I am a huge proponent of being proactive and seeking to prevent problems before they develop. A healthy heart is critical to overall health and a long, active life. Most of us are familiar with checking blood pressure to stay on top of that cardiovascular marker. You can easily purchase a blood pressure monitor and keep track of it at home, which is what my husband does.
But are there any other ways to monitor your heart health at home? Here are two more ways. You can check your resting heart rate, which is the number of times your heart beats per minute while at rest. This is an indicator of how fit your heart muscle is, and how well it can handle stress. A normal resting heart rate for the average person ranges between 60-100 beats per minute. A rate on the lower end is generally considered a sign of better cardiovascular health.
You can check your resting heart rate with a wearable fitness tracker or an Apple Watch, though the accuracy can vary quite a bit. You can also check your own pulse with your fingers. The best time to do it is first thing in the morning, before you’ve had coffee or even gotten out of bed.
Place two fingers on the thumb side of your wrist between the bone and tendon, or on your neck at the side of your windpipe, until you can feel a pulse. Watch a clock with a minute hand, and count how many beats you feel over 15 seconds. Multiply that number by 4 to get your total beats per minute.You can also use a pulse oximeter, like this one, which is what I use. A plus with this one is it also measures oxygen saturation level.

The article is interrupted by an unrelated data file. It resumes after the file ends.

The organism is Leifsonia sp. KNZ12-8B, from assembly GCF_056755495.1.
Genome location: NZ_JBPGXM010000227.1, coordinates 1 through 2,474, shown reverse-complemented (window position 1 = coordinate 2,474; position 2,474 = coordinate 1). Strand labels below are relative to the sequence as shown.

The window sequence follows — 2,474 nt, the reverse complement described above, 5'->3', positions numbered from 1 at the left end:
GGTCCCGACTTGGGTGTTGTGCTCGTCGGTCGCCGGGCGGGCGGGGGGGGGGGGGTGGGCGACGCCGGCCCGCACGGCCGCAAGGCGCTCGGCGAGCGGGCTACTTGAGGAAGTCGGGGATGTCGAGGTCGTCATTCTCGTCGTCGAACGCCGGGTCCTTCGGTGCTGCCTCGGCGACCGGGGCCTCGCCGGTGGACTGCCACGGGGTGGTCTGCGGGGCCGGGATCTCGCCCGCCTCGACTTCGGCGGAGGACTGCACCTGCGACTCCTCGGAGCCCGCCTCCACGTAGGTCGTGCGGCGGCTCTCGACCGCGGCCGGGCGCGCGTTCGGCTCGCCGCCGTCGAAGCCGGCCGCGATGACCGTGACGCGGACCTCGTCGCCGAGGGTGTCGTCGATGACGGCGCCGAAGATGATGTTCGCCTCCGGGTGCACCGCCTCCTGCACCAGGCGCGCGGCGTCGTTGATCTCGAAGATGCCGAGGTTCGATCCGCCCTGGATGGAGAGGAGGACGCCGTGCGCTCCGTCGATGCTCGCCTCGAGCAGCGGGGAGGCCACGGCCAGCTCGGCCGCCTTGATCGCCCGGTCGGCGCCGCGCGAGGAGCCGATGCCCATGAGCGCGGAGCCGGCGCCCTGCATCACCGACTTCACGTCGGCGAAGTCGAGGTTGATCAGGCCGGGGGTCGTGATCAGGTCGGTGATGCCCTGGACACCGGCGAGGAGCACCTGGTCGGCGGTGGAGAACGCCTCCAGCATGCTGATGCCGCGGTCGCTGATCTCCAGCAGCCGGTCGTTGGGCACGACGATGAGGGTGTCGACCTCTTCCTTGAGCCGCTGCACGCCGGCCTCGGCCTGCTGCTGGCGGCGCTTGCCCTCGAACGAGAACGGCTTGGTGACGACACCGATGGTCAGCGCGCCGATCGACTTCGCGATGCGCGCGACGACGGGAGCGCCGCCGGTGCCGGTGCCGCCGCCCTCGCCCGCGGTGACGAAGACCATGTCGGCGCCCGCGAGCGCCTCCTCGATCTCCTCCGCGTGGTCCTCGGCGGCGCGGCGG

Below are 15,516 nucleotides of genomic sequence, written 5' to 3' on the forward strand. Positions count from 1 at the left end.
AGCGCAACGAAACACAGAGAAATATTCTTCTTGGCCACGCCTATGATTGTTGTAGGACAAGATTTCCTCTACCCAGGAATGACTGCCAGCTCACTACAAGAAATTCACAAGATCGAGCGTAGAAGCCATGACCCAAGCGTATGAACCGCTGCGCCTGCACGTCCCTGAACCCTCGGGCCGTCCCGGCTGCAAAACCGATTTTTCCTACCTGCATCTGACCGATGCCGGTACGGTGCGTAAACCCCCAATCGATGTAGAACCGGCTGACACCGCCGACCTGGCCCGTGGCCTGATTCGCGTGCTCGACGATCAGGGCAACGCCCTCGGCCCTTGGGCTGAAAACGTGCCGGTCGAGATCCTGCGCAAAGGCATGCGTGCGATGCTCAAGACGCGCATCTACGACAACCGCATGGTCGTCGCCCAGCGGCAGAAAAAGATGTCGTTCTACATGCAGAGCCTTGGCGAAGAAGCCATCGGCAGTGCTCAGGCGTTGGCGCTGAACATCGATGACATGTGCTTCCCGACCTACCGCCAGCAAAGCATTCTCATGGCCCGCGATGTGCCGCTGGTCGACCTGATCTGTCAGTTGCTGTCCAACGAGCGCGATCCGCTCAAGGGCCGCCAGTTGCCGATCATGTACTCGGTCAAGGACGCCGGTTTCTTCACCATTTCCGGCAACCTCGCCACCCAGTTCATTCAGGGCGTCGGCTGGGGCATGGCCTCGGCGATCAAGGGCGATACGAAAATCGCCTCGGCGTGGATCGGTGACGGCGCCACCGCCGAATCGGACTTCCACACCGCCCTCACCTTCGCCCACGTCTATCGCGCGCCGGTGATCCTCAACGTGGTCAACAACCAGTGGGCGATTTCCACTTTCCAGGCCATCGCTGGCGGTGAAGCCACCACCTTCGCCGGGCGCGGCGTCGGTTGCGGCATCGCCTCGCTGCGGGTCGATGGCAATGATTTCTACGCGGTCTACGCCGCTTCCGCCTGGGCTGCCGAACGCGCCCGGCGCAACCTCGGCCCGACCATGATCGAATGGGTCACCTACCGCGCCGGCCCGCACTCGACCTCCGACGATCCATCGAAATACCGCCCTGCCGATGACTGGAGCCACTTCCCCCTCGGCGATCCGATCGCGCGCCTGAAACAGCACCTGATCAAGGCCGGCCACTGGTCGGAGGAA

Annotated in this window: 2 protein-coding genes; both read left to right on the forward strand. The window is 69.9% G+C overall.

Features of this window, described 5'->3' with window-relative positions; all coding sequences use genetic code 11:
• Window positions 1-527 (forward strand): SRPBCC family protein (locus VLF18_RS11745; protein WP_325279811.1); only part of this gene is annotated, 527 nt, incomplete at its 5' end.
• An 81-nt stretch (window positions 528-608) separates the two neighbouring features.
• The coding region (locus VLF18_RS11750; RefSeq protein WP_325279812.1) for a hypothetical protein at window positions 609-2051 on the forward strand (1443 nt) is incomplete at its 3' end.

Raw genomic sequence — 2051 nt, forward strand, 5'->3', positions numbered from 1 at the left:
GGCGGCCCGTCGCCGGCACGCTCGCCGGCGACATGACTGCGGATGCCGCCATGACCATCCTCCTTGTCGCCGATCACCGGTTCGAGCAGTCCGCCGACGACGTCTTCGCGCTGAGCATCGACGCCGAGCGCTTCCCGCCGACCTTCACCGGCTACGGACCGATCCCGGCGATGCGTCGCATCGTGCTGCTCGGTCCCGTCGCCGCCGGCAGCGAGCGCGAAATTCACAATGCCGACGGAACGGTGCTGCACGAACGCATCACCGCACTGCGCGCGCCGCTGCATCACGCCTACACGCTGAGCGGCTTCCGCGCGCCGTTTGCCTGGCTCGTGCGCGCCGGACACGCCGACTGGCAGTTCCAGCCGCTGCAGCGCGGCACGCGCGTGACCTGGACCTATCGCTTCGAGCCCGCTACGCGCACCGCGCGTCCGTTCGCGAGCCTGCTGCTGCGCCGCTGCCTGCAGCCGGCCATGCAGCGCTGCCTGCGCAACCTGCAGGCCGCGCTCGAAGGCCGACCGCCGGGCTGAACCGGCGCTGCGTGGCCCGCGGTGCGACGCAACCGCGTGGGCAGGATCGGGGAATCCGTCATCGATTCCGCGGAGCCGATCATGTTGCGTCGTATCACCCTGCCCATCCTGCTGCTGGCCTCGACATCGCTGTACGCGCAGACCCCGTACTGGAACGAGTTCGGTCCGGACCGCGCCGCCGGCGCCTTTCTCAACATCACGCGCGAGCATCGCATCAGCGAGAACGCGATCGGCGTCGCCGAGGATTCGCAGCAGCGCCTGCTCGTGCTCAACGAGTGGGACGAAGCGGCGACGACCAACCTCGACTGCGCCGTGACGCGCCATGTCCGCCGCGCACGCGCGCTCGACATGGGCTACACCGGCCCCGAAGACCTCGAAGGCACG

One I’d not heard of before is called the stairs test, sort of an at-home version of an exercise stress test. While it isn’t totally scientific, it will give you some information and I’m all for that.
Participants in this study were asked to quickly climb four flights of stairs while their time was recorded.Climbing the stairs in under a minute was correlated with better exercise capacity scores. Those who took longer than a minute and a half to climb the stairs had lower exercise capacity scores and were twice as likely to have shown abnormal heart function during the traditional treadmill test.
So in order to test yourself, find a building with four flights of stairs and climb them as fast as you can, without running or stopping, while tracking your time. According to the researchers, if your time is under a minute, that’s a sign of a healthy heart. If it takes more than a minute and a half, you should probably get checked out by your doctor.
What do you think about these ways to monitor your cardiovascular health?
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